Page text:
Manitoba government looking to private sector for flood insurance scheme

Lori King, newly installed president of the Insurance Brokers Association of Manitoba, said government representatives approached the organization “to see if we can help move forward some sort of an insurance package for flood protection in Manitoba with the co-operation and involvement of insurance companies.”

Initial overtures came during the winter, when forecasts called for a severe flood season. As it turned out, unseasonably cool spring temperatures moderated the spring thaw and the Red River appears to be tamer this year.

But the government is still dealing with reparations – and lawsuits totalling $1.5bn – from the 2011 flood.

“So they came to us… and said, ‘Would you help us work with the insurance companies and figure out a solution to that we can partner with them in some way or another?'” Ms. King told Thompson’s.

“We’ve spoken to a variety of the insurance companies here in Manitoba, and some are very interested and some are not.”

Canadian insurers do not cover overland flooding because the only people who would buy it are those likely to incur damage, making it impossible to spread the risk adequately.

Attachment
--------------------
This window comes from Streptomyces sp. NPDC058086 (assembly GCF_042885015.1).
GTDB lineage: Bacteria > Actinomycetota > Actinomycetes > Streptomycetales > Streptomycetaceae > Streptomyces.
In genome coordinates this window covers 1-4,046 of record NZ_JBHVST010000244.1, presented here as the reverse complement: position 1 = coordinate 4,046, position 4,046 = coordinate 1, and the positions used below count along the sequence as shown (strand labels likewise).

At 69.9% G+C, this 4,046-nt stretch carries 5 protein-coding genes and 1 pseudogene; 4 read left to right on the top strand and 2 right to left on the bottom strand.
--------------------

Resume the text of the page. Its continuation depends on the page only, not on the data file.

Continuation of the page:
“We’ve looked at a few models they’ve used in the States, some of which have been completely unsuccessful, but we can learn from that too,” said Ms. King.

The government might act as a sort of reinsurer, covering insurers’ claims above a predetermined ceiling.

“There’s absolutely no question the insurance companies can do a better job with that than what’s been done. “The amount (the government has) spent on adjusting is outrageous.

“And I think that they would admit that that’s not the business they’re in. They don’t even have relationships with the people they need to have — demolition companies, assessors and builders– that the insurance companies have.”

More detailed talks on the subject are expected in the fall.